The Saenger Theatre at 90: A look back at the birth of a New Orleans landmark 2018-07-25T12:15:28-05:00

Project Description

The Saenger Theatre at 90: A look back at the birth of a New Orleans landmark


By 1927, brothers Julian and Abel Saenger had already been operating their movie theater empire out of New Orleans for years. The one thing that was missing, though, was a flagship movie palace in the city they called home. That changed Feb. 4, 1927, with the opening of the $2.5 million Saenger Theatre on Canal Street. Built in the Italian Renaissance style — with the auditorium mimicking a Baroque courtyard, complete with a dazzling ceiling re-creating the night sky — it gave locals a monument to art and architecture as well as stage and screen all at once.


They say absence makes the heart grow fonder, and New Orleanians were reminded of that when the Saenger closed its doors after suffering severe flood damage in the wake of 2005’s Hurricane Katrina. Eight years later, after a $52 million stem-to-stern restoration, it finally reopened, returning the city’s premiere performance space to its former glory and adding a touch of yesteryear’s luster to Canal Street.


  • The theater’s massive organ, dubbed the “Wonder Organ” and designed specifically for the theater by the Robert Morton Organ Co., could mimic various string instruments, as well as replicating animal noises, cathedral bells and a car horn. Damaged in the flooding following Hurricane Katrina, it has yet to be restored. (Although a recording of it being played can be heard at the website
  • Ticket prices at opening were 25 to 65 cents, depending on the time of day, with children’s tickets running 15 to 25 cents.
  • In 1977, the Saenger was added to the National Register of Historic Places.
  • The theater was designed by noted New Orleans architect Emile Weil, who designed many of the buildings in the Saenger chain. He was also the man behind Pelican Stadium, the Dixie Beer Brewery and the Whitney Bank buildings downtown and on St. Charles Avenue.
  • The first movie booked to play the Saenger was the silent comedy “Blonde or Brunette.” It was followed in subsequent weeks by the Clara Bow comedy “It” (the movie that made her the first ” ‘It’ girl”) and the Harold Lloyd comedy ” The Kid Brother.”
  • A performance by Johnny Carson re-opened the theater after a 1980 renovation. After its post-Katrina renovation, stand-up comedian Jerry Seinfeld was the re-opening act.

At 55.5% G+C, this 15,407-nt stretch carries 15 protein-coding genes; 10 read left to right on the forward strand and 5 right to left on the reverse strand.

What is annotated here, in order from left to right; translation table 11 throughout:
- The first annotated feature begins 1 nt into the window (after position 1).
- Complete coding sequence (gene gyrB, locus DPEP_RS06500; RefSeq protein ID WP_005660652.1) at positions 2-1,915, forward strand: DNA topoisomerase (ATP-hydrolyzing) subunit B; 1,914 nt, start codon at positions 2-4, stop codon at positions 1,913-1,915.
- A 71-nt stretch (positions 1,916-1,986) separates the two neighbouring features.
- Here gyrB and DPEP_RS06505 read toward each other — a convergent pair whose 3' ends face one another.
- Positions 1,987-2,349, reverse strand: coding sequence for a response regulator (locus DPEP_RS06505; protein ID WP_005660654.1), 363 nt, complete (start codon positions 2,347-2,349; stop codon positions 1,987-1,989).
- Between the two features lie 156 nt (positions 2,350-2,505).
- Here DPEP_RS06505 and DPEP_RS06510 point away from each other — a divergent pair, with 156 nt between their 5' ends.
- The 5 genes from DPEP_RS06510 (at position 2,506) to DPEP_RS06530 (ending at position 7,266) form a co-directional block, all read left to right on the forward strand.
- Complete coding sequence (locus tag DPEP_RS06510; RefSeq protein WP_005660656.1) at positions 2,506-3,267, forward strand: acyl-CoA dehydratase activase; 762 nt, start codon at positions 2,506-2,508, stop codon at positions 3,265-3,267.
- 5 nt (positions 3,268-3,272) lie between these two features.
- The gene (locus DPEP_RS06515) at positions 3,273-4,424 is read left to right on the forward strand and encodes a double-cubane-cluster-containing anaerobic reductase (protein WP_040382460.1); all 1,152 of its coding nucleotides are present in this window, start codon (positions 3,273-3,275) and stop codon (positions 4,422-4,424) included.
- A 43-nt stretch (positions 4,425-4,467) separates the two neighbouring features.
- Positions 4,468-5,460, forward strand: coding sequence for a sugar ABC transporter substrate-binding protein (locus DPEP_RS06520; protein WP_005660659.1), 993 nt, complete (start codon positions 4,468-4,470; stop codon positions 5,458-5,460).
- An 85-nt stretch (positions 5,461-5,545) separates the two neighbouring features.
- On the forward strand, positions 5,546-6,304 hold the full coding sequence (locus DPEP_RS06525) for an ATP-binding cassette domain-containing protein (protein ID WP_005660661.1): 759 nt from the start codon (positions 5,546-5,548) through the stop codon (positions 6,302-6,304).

• By the late 1920s, the Saenger Theatre company, headquartered in New Orleans, boasted 300 theaters throughout the South as well as in Cuba and Panama. In 1929, the Saengers sold the chain to Paramount for $10 million — just before the stock market crashed.
  • Upon the theater’s opening, The Times-Picayune ran a 20-page special section filled with stories about the theater and advertisements welcoming it to town.
  • According to a 1927 story in The Times-Picayune, the 12 chandeliers originally lighting the theater’s lobby and arcade were purchased in a private sale in France and once hung in the royal Chateau du Pierrefonds in France. After they were sold off during a previous renovation of the theater, the restoration team was planning to buy duplicates when nine of the originals were discovered in The French Antique Shop on Royal Street. They have since been returned to the theater arcades.
  • A small piece of the original carpet, part of Dr. Barry Henry’s collection of Saenger memorabilia, was used as a guide when designing the carpets for the renovated theater.


People in New Orleans are obsessed with their shared past, especially when it comes to lamenting beloved local landmarks or institutions that have vanished — or that “ain’t there no more,” in local parlance. Places like the Saenger prove it can be just as satisfying, and valuable, to celebrate and cherish those places that have survived the years. “Vast beyond any theater that the public of New Orleans has ever seen,” The Times-Picayune wrote in describing the Saenger upon its opening in 1927. “More luxurious. More artistic in every respect.” And, most importantly, it’s still there.